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Brand Names

  • BioFlax 20
  • Biotin Plus
  • Biotin-100


Biotin is one of the water soluble B vitamins. Horses cannot produce this vitamin themselves so they need a source in the diet. Horses also receive some biotin via gut absorption after manufacture by bacteria in the intestinal tract. Biotin acts as a cofactor for many enzyme activities in the horse. It is needed for the production of keratin - the protein in both hair and hooves. Biotin also contributes to the production of collagen and elastin, which are essential components of healthy skin.

Biotin is found in grass, so grazing good quality pasture is an adequate source for most horses. Alfalfa is also a good source.


Biotin is sometimes added as a supplement for horse feeds to help with hoof health. Limited studies have suggested that additional biotin in the diet may help horses with dry and cracked hooves or poor hoof growth. Theoretically, adding biotin may also help with coat condition. Recommended dose is 15 to 20 mg per day. Horse owners need to be aware that hoof grows slowly and it can be 9 months to a year before much improvement is noted in hoof quality.


Method Dosage
(click row for calculator)
Concentration Period Duration
Oral 15 mg 1 6.25 mg/ounce Daily NA
Oral 0.12 mg/kg 2 6.25 mg/ounce Daily NA


  • Clinically proven to improve hoof strength and growth. Noticeable improvement may take 9 to 12 months due to the slow growth rate of the hoof.
  • 1Standard recommended dose. (Buffa et al.1992)
  • Reference: BUFFA, E. A., VAN DEN BERG, S. S., VERSTRAETE, F. J. M. and SWART, N. G. N. (1992), Effect of dietary biotin supplement on equine hoof horn growth rate and hardness. Equine Veterinary Journal, 24: 472–474. doi: 10.1111/j.2042-3306.1992.tb02879.x
  • 2Treatment animals had a 15% higher growth rate of hoof horn and 15% more hoof growth at the midline. (Reilly et all 1998)
  • This medication may be available in forms and concentrations not noted in the above table. Always check the label and literature provided with the medication about the form and concentration and DO NOT USE the calculator if the information differs.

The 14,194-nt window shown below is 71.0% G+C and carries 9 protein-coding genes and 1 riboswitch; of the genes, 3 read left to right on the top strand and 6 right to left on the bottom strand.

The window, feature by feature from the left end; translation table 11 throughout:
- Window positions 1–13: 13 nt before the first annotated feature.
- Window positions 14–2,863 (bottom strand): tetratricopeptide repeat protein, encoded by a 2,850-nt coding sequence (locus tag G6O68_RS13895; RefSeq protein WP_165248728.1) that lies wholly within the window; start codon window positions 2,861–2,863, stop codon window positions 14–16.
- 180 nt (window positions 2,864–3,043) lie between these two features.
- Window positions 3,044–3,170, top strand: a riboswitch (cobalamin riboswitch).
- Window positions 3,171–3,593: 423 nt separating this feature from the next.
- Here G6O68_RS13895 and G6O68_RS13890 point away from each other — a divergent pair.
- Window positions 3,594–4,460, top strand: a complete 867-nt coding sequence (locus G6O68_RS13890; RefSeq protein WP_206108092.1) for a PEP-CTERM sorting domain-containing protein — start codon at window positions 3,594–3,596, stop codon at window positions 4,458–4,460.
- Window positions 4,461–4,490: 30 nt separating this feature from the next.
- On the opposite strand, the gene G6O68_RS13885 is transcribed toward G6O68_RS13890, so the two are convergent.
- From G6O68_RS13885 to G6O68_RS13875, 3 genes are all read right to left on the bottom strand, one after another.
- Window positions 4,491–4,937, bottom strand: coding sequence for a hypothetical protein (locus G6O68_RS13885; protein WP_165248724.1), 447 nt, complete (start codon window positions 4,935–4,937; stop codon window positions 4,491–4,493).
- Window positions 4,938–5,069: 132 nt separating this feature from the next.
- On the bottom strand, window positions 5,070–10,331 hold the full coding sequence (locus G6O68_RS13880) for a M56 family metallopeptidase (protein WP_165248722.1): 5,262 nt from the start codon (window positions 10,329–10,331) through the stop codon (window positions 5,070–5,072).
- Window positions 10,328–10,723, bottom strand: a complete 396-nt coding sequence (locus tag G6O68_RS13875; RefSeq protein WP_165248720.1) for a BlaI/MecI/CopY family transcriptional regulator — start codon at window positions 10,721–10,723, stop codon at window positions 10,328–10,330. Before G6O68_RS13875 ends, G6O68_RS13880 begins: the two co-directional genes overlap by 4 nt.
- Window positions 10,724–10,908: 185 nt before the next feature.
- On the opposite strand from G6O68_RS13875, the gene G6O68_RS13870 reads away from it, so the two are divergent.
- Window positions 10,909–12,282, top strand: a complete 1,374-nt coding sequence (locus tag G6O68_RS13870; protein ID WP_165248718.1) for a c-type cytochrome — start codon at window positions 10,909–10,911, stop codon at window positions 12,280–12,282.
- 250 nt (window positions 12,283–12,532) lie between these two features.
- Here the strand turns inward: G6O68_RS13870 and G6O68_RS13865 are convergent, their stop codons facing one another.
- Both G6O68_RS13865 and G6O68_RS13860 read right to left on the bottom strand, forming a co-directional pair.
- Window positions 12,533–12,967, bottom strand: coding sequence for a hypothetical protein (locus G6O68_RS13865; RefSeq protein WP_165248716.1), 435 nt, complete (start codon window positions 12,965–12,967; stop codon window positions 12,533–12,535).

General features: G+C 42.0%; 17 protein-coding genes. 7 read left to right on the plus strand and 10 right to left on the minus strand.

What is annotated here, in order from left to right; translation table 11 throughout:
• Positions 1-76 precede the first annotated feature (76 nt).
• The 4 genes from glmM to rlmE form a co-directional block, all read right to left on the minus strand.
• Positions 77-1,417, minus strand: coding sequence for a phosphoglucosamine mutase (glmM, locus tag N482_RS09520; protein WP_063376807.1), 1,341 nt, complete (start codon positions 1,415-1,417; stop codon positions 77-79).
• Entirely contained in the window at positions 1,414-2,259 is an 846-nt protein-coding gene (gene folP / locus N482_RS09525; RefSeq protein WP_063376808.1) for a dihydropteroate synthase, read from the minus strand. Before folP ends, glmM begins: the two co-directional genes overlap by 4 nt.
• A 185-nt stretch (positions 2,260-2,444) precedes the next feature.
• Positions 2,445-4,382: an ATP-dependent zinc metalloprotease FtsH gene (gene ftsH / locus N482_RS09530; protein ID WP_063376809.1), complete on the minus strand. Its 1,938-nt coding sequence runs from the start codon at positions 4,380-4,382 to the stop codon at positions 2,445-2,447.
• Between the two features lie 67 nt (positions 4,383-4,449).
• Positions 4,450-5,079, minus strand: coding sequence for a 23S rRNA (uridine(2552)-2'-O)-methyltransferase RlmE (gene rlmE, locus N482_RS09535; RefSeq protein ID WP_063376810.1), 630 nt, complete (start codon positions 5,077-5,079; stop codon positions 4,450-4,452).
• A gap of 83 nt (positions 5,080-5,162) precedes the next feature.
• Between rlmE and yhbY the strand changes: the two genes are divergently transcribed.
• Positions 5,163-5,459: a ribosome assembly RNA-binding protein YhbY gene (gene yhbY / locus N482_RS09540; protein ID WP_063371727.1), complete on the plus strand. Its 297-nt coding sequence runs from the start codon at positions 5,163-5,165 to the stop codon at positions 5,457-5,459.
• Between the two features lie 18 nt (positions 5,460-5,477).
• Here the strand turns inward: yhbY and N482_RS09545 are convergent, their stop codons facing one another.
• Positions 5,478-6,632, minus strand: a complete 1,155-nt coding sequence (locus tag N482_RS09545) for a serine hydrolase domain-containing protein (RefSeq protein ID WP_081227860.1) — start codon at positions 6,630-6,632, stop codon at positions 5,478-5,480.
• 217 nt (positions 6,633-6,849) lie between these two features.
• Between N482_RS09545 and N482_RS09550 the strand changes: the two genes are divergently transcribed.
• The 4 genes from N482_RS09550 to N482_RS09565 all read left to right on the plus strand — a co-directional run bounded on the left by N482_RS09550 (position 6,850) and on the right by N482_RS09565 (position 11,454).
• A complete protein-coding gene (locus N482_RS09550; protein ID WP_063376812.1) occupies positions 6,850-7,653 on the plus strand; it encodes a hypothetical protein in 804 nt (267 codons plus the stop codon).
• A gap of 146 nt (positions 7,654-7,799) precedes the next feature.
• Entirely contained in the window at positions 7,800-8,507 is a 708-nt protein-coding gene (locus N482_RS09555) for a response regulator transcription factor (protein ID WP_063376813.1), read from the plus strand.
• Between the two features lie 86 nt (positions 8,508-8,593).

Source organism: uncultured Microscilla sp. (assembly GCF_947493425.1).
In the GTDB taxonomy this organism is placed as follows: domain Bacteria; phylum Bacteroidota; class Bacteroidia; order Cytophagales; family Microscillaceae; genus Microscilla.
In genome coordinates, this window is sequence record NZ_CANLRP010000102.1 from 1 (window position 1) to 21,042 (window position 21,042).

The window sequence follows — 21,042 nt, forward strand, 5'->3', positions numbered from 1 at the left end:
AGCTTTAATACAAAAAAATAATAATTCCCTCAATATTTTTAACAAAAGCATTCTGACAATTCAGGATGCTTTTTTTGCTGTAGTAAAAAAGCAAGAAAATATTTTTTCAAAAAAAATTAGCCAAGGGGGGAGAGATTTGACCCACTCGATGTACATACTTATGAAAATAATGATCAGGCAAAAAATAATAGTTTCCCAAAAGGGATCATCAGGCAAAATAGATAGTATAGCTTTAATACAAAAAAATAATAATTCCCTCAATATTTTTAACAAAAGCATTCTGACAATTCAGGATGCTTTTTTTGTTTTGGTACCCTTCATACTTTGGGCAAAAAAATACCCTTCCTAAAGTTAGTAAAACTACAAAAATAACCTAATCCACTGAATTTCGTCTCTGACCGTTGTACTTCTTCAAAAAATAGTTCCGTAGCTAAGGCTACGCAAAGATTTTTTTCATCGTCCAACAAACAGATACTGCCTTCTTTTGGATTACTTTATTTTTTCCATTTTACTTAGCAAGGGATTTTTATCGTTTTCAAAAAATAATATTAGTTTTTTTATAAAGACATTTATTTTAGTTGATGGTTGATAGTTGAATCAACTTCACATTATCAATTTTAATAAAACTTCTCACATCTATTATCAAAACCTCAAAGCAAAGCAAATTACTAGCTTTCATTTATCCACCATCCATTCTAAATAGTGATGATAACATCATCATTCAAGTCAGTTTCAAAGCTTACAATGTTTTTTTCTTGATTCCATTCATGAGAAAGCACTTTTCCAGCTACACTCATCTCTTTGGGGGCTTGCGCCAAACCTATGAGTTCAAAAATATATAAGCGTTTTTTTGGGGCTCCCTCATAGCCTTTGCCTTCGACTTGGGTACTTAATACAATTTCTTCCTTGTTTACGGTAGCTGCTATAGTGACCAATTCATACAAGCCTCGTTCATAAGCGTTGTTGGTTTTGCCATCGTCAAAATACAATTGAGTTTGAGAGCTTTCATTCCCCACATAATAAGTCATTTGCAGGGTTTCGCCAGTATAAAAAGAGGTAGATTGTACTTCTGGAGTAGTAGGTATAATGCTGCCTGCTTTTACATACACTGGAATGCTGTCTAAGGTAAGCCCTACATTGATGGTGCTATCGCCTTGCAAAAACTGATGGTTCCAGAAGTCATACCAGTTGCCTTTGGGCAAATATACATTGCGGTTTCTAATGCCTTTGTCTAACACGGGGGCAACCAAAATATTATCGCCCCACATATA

• Calculator is for educational purposes only. Follow your veterinarian's instructions regarding use of this, or any, medication.

Side Effects

There are no known adverse side effects to supplementing with biotin at this time. No toxicity has been shown when supplementing biotin.


Since biotin is a water soluble vitamin, any excess should simply be urinated out by a healthy horse. For use as a hoof supplement, it is suggested that supplements containing biotin also contain calcium, zinc, and methionine as a minimum. Lysine, copper, vitamin B6, and omega 3 fatty acids all enhance the activity of biotin.

Supplements are not closely regulated, so it is possible that different batches of biotin supplements may contain different amounts of the actual vitamin.


Biotin works best when given in a supplement combined with zinc, calcium, and methionine. The addition of lysine, copper, vitamin B6, and omega 3 fatty acids may increase the benefit of the biotin.


There have been no reports of toxicity with biotin supplementation in horses.


About the Author

EquiMed Staff

EquiMed staff writers team up to provide articles that require periodic updates based on evolving methods of equine healthcare. Compendia articles, core healthcare topics and more are written and updated as a group effort. Our review process includes an important veterinarian review, helping to assure the content is consistent with the latest understanding from a medical professional.